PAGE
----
Fidelis Cybersecurity
Fidelis Blog


Use the Halo API to inventory the IP addresses of your servers

In this API example, we’ll look at how to pull out useful information about your servers.  I’d like to get a list of all IP addresses used by my cloud servers, so let’s take a look at how to do that.

** NOTE ** Halo API has changed since this blog post was written – please see Halo API Developer Guide and Using the Halo API for details

We’ve put together a few library functions that make that easier, so please install the api-lib library V0.19 or higher (install script), in /usr/local/bin/ .  As with all commands using the library, make sure you run the following two commands first:

. /usr/local/bin/api-lib
resty '*'


The first command loads a library of support tools into your shell.  The second command tells the support tools to always put the “” URL in front of any API calls.

First, go to the portal and get the name of a group with some servers; we’ll use “Test group” in this example.  The API is case-sensitive for things like server and server groups.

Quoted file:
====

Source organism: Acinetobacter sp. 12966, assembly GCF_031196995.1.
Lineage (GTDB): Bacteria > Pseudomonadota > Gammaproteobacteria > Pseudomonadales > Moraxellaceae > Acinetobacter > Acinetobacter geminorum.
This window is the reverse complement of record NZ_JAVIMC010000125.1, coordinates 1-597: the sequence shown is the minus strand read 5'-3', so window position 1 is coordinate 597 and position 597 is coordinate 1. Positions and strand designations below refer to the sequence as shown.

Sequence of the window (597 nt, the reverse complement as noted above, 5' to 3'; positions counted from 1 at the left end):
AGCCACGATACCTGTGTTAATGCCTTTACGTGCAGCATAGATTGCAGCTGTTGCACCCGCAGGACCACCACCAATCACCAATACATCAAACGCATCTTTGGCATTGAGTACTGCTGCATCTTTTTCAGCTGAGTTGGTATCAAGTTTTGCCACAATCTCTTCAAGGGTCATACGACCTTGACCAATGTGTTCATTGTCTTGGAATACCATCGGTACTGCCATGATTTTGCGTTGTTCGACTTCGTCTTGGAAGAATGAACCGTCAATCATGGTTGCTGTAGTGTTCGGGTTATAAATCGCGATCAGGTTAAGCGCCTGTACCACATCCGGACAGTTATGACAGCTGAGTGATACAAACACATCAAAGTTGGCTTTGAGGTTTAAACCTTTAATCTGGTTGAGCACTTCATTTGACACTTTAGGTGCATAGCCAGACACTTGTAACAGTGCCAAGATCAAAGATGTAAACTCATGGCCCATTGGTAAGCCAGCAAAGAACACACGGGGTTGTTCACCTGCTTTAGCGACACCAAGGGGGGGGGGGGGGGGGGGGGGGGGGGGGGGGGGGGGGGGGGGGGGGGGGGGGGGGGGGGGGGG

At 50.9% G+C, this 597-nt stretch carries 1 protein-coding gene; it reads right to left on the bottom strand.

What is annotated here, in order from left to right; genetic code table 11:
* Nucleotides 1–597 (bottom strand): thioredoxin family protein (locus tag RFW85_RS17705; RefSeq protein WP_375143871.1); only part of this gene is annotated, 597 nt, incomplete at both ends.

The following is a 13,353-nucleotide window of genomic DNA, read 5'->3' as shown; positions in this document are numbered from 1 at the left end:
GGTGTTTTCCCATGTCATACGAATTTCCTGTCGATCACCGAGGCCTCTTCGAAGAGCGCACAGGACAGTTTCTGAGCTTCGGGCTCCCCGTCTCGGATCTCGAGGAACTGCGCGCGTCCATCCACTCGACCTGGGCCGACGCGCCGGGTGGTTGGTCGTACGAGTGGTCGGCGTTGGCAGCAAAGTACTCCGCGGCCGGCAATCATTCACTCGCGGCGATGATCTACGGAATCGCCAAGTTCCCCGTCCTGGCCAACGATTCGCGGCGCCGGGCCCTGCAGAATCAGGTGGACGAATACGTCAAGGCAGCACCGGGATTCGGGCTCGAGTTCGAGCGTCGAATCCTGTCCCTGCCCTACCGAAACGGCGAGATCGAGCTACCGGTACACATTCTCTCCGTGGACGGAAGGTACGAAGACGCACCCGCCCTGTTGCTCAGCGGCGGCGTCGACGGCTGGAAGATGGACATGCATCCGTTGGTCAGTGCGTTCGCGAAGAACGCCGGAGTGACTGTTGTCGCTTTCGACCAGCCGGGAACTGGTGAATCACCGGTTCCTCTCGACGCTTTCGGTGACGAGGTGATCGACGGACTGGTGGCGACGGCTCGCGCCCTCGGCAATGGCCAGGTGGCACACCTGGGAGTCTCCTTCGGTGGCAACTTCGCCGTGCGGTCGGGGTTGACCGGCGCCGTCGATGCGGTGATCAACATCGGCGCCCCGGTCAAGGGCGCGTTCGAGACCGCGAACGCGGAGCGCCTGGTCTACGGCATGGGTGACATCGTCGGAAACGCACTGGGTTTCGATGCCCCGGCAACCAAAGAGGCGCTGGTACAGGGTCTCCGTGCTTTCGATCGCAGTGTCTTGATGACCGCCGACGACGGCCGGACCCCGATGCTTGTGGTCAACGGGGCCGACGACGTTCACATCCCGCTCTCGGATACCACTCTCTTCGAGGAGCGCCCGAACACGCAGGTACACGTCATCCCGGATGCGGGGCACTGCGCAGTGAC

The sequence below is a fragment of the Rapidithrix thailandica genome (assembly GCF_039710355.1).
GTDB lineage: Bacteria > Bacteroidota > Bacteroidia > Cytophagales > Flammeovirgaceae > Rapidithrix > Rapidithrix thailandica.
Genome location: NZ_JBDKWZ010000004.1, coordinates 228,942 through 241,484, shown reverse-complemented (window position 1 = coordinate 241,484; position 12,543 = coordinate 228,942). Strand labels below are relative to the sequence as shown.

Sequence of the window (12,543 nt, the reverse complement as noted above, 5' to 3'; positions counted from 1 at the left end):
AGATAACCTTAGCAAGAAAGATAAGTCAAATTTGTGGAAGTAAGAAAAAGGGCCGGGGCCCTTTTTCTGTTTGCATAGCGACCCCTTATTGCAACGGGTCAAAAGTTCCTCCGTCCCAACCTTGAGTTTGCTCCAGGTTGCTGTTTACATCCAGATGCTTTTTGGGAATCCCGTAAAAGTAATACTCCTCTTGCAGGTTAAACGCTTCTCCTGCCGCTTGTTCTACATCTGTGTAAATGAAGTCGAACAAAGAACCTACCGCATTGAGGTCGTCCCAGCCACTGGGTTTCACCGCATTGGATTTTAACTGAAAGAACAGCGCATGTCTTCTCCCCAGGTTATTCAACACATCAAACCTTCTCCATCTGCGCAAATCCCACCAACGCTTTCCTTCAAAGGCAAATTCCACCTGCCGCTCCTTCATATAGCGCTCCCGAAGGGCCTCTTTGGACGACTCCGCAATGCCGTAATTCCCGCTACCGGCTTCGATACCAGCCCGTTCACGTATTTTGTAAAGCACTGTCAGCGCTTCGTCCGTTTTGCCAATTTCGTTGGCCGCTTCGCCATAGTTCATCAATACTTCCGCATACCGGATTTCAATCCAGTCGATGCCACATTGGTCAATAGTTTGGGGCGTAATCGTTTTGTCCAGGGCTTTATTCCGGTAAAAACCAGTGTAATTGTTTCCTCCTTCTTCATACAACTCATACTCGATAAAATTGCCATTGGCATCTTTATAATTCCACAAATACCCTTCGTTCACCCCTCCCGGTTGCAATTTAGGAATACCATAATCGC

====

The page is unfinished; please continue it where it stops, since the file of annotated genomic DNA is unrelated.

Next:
Let’s start with just a list of the servers.  We’ll use the ActiveHostnamesInGroup function from the library you just loaded:

Now, let’s grab all their IP addresses, one line per server:

$ ListServerIPs `ActiveHostnamesInGroup 'Test group'`

That’s a start, but it’s a little hard to match up with the particular host.  If you want the hostname as the first parameter on the line, add “–show-host”:


$ ListServerIPs --show-host `ActiveHostnamesInGroup 'Test group'`

Finally, if you want to see the interface names too, add “–show-interface”.

$ ListServerIPs --show-host --show-interface `ActiveHostnamesInGroup 'Test group'`
cloud-test6 Connecting_IP_Address/ eth1/ eth0/
cloud-test7 Connecting_IP_Address/ eth1/ eth0/
cloud-test5 Connecting_IP_Address/ eth1/ eth0/
cloud-test2 Connecting_IP_Address/ eth1/ eth0/

This shows you the particular IP address for each interface, and also shows why we are seeing duplicate IP addresses.  The first IP address is always the IP address that’s used for outgoing connections.  If your cloud server is given a private address that starts with 10., 192.168., or 172.16.-172.31., this isn’t the IP address that is used for real-world communication.  The IP used for real-world communication is the first IP on the list.

Finally, if you only want details on specific systems, you can put those right on the command line instead of asking for an entire group:

ListServerIPs --show-interface cloud-test6 'Test group'
Connecting_IP_Address/ eth1/ eth0/

Many thanks to Apurva for his help in setting this up.
Cheers!  — Bill

Stay up to date on all things security

Subscribe to the Threat Geek Blog